If you ever read a passage from a book and said, “This! I’ve had this, I know this, this is exactly how I felt!”, then you understand how it was to read The Spider and the Wasp, by Matt Haarington. When I first agreed to review the memoir, I figured that Matt’s dry humor and unique perspective would provide a fun, quirky journey into the world of political lobbying, peppered with plenty of “did that really just happen?” moments that come when you work under a boss you suspect is certifiably insane. (Social worker note: as I have not assessed the boss in question, this is my personal and not professional opinion only. For more information, please see: batshit crazy).
Except The Spider and the Wasp was much more than I bargained for. What I got was a harrowing exploration of how our own demons shape us in ways we can only sit back and observe in the safety of hindsight. Instead of a comedy, I fell down the rabbit hole of my own inner self. For readers, you can expect a lot more than a quick jaunt through the often mundane world of lobbying. Haarington does give us a glimpse of the world in D.C. that we only hear about, but he does it while pulling back the curtain on what it is like for the 117 million people – roughly half of America, who live and work with a chronic illness. His experience with being diagnosed as a teenager with ulcerative colitis (the genetic sister to Crohn’s disease), getting an ostomy bag at 18, and ultimately his PTSD from surviving two more life threatening diseases before he turned 25 is simultaneously a punch to the gut and an aide-mémoire of hope. I’m not an easy person to impress or fluster, so when I say that I read the nearly 400 pages of The Spider and the Wasp straight through in a single sitting, finding myself curled into a ball on my chair in the middle of the night, I hope that I’m imparting the impact of what this book represents.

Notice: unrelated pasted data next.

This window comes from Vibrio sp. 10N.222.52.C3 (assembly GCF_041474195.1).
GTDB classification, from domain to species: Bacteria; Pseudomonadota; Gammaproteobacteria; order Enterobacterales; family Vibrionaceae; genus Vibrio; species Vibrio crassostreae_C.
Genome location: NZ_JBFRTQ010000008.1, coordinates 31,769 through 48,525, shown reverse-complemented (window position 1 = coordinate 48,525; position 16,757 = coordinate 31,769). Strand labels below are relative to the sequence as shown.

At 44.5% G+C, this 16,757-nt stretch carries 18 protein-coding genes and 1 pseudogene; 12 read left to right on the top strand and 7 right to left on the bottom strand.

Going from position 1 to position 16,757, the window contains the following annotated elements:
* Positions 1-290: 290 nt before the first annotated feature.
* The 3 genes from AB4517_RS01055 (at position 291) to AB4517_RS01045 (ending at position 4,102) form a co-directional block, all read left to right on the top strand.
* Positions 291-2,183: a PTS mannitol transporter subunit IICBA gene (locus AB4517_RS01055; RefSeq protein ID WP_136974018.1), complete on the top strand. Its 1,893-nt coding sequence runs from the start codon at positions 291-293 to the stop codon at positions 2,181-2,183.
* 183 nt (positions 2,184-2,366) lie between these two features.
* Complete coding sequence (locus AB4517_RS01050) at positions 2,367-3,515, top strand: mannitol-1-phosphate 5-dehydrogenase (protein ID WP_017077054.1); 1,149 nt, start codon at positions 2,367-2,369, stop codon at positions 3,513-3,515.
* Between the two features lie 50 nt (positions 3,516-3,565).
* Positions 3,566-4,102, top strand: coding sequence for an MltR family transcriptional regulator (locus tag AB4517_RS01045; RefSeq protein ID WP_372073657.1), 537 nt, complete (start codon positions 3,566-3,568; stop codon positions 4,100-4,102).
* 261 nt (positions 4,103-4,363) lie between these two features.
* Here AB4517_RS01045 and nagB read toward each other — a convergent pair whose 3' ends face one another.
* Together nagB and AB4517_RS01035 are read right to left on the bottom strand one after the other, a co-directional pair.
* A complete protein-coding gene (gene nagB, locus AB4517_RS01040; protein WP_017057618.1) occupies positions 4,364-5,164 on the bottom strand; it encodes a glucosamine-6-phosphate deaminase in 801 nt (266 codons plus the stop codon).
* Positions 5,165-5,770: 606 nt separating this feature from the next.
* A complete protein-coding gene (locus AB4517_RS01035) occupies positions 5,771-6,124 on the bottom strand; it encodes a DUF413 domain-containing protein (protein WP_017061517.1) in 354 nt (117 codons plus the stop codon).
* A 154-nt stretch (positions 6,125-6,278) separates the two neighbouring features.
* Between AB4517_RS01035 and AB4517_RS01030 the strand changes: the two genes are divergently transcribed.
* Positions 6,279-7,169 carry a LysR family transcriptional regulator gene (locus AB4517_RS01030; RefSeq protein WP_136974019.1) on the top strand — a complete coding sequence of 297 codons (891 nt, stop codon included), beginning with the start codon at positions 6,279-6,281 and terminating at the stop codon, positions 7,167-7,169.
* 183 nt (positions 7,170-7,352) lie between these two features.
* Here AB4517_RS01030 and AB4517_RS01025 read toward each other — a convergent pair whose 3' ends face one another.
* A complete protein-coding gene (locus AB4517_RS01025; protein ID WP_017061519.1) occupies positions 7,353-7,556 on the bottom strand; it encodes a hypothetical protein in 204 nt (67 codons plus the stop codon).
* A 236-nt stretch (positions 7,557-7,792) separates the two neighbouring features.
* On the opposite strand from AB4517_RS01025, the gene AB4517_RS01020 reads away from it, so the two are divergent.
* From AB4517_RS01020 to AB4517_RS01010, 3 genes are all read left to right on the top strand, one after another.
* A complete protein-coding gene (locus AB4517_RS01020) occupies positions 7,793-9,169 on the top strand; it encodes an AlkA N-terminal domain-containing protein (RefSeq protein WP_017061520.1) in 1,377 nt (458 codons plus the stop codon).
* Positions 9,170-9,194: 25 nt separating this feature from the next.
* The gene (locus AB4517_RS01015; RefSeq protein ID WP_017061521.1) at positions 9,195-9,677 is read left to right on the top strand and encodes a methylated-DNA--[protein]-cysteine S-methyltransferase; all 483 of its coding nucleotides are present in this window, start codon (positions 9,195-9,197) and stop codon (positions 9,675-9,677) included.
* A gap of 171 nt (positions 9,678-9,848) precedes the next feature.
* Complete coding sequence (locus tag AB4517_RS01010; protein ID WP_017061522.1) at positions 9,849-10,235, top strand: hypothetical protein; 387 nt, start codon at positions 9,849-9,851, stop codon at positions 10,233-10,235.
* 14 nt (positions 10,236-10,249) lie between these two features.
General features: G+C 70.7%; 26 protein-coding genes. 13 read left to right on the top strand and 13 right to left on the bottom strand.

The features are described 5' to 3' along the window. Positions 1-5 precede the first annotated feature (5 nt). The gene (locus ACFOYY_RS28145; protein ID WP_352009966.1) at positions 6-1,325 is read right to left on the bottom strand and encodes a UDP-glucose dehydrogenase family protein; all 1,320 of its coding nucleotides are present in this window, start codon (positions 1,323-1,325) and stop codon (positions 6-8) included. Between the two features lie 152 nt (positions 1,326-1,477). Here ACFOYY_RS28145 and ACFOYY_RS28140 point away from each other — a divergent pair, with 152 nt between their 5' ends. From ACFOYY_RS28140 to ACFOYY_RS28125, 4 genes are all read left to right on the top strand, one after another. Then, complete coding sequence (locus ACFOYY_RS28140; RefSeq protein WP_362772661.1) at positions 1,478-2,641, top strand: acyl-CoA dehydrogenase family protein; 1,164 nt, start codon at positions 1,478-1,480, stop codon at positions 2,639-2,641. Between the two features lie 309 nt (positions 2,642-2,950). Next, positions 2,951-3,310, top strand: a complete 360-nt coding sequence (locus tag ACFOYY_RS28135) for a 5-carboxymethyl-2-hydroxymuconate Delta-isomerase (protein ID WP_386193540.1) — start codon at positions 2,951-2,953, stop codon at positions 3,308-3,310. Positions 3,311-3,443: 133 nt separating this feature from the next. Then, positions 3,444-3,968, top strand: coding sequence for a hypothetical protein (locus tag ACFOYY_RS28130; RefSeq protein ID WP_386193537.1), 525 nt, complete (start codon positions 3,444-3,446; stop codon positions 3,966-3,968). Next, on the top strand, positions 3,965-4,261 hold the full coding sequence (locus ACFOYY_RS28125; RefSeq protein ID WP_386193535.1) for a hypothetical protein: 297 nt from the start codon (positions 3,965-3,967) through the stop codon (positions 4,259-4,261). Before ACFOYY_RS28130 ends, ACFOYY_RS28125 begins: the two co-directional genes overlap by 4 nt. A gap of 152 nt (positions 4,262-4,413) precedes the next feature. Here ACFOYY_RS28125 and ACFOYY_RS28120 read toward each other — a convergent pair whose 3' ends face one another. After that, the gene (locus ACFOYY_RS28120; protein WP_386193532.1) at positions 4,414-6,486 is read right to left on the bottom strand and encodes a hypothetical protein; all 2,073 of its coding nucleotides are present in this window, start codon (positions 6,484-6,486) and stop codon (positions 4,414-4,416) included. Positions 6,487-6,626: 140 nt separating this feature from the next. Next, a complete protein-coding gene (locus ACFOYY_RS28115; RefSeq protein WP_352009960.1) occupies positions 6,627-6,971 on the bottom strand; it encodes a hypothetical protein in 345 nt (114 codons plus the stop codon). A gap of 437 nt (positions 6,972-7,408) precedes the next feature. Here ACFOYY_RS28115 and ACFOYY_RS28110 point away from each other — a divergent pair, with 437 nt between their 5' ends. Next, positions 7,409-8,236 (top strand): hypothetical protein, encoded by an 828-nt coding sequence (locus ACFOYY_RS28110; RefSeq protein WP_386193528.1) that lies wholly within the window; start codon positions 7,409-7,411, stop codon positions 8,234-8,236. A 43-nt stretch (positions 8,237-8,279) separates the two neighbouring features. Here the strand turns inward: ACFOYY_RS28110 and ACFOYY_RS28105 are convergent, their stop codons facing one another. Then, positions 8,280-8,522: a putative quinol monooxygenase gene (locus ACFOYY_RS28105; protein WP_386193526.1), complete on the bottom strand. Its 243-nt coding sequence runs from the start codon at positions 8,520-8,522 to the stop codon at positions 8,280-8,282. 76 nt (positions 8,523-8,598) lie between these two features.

By now you’ve probably realized that Haarington’s book hits very close to home for me. The book’s readability and vivid descriptions of traumatic experiences made it too easy for me to see myself in the author’s place because of my own tumultuous history with Crohn’s disease. What The Spider and the Wasp does is to draw that crooked line showing how a youth with a chronic childhood illness develops into a person while under the stress of continuously dealing with traumatic near death experiences. The book also made me question whether all survivors of childhood illnesses can be diagnosed with some sort of adjustment/anxiety disorder, and if they have all developed a pervasive sense of humor to help get them through life. Haarington effectively kicks down the bathroom stall and talks about what it is really like to live with a condition that most never want to talk about because it carries with it a heavy social stigma. Oh yeah, and he does so while making you laugh at the absurd antics of an unbelievable boss while dishing out a healthy dose of potty humor that only a survivor of a “bathroom disease” can appreciate. As an added bonus, Haarington’s book will also provide readers with plenty of material on one-of-a-kind, ingenious phrases and anti-boss insults to add to your repertoire.
Anyone who has ever worked can see themselves having that conversation with your loved one as to whether your sadistic co-worker is a psychopath or narcissist. Anyone who has ever had to revolve their life around trips to the bathroom, or sugar checks, or breathing treatments, or heavy medication schedules, will connect to his life.
In summary, Matt Haarington’s The Spider and the Wasp is “Poo-tacular.”
Buy your copy now: www.amazon.com
Kindle addition available online at: Amazon.com
By: Courtney Kidd, LMSW
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